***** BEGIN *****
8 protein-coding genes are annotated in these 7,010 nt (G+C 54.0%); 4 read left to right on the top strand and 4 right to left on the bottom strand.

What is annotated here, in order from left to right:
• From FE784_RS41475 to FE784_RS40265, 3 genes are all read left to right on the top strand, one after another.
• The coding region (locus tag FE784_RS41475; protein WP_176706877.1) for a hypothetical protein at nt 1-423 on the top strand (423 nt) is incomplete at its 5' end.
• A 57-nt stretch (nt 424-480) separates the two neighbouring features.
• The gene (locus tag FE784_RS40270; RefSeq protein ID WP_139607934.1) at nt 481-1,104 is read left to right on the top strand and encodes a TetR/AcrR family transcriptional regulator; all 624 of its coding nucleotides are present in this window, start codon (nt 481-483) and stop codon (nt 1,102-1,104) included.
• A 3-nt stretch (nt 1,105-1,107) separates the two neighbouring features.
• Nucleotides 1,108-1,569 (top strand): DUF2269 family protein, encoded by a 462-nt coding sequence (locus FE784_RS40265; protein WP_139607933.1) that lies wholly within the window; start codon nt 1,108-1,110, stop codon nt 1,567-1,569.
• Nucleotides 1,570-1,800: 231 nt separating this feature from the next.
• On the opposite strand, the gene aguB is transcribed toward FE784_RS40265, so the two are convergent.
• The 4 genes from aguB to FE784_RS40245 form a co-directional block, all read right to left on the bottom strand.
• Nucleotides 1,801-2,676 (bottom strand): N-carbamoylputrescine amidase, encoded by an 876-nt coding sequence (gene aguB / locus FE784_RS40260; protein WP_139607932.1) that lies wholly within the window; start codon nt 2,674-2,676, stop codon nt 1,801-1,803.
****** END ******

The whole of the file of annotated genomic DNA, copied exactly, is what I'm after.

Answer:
8 protein-coding genes are annotated in these 7,010 nt (G+C 54.0%); 4 read left to right on the top strand and 4 right to left on the bottom strand.

What is annotated here, in order from left to right:
• From FE784_RS41475 to FE784_RS40265, 3 genes are all read left to right on the top strand, one after another.
• The coding region (locus tag FE784_RS41475; protein WP_176706877.1) for a hypothetical protein at nt 1-423 on the top strand (423 nt) is incomplete at its 5' end.
• A 57-nt stretch (nt 424-480) separates the two neighbouring features.
• The gene (locus tag FE784_RS40270; RefSeq protein ID WP_139607934.1) at nt 481-1,104 is read left to right on the top strand and encodes a TetR/AcrR family transcriptional regulator; all 624 of its coding nucleotides are present in this window, start codon (nt 481-483) and stop codon (nt 1,102-1,104) included.
• A 3-nt stretch (nt 1,105-1,107) separates the two neighbouring features.
• Nucleotides 1,108-1,569 (top strand): DUF2269 family protein, encoded by a 462-nt coding sequence (locus FE784_RS40265; protein WP_139607933.1) that lies wholly within the window; start codon nt 1,108-1,110, stop codon nt 1,567-1,569.
• Nucleotides 1,570-1,800: 231 nt separating this feature from the next.
• On the opposite strand, the gene aguB is transcribed toward FE784_RS40265, so the two are convergent.
• The 4 genes from aguB to FE784_RS40245 form a co-directional block, all read right to left on the bottom strand.
• Nucleotides 1,801-2,676 (bottom strand): N-carbamoylputrescine amidase, encoded by an 876-nt coding sequence (gene aguB / locus FE784_RS40260; protein WP_139607932.1) that lies wholly within the window; start codon nt 2,674-2,676, stop codon nt 1,801-1,803.